Human rights are the basic rights and freedoms to which all people are entitled. The travel and tourism industry (including hospitality) supports 330 million workers worldwide.1 It has a responsibility to ensure that its employees and their human rights are being respected.
The hospitality industry can be at risk of potential human rights issues. Hotel companies may outsource services, such as cleaning, maintenance and security. The industry also operates under a variety of different business models from owner-operators to franchises. This means that companies can have less control over the employment practices of individual properties or supply chains. Additionally, there is the risk of human trafficking for sexual exploitation taking place in hotels.
It is essential that the industry has processes in place to prevent or mitigate human rights risks. Addressing human rights issues is a complex process and the industry needs to work together to support the human rights of their colleagues, the workers in the organisations they do business with, and the communities in which they operate.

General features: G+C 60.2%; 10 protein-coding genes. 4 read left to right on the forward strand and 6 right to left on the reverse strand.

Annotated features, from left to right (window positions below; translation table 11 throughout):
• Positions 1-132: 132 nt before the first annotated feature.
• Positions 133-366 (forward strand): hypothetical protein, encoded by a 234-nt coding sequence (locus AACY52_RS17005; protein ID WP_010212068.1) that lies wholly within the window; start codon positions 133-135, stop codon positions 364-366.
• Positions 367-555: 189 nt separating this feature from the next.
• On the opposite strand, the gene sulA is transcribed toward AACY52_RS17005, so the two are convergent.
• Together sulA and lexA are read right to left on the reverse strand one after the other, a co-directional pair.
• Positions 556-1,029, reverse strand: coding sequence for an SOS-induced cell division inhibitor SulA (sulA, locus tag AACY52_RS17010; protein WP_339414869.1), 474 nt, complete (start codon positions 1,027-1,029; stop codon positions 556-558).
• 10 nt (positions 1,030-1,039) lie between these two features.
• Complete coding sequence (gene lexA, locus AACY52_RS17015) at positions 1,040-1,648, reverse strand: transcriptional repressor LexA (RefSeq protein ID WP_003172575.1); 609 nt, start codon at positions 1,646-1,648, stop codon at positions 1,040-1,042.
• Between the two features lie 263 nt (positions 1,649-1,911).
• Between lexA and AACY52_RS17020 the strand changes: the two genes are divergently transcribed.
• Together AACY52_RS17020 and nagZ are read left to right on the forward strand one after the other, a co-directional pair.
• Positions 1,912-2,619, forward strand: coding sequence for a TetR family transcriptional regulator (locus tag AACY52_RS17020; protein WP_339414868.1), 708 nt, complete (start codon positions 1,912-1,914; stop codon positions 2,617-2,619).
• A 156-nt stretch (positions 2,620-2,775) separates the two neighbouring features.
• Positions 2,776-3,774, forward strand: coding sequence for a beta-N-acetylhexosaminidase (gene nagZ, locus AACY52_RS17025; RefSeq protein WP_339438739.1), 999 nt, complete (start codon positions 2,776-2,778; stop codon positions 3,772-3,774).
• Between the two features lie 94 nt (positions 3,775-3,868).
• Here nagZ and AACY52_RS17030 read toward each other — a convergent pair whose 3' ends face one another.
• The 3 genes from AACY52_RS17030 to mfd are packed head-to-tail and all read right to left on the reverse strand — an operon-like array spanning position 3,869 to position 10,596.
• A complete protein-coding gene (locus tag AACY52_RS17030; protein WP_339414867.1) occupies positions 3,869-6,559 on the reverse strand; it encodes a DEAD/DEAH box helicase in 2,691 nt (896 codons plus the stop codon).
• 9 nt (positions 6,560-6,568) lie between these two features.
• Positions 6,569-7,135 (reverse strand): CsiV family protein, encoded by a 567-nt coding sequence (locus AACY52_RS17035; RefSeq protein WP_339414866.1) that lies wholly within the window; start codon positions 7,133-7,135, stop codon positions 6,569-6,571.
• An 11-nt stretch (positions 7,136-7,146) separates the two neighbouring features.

We consulted with our members, and stakeholders outside the industry, to identify the areas with the highest potential for human rights risks in the hotel industry. This enabled us to determine where collaboration would be most effective to strengthen the industry’s ability to identify and address human rights risks. We identified the following areas:
This is not representative of all human rights issues in the hospitality industry, but aims to focus on areas where collaboration is essential. Individual hotel companies may also have their own human rights risk mapping and strategy.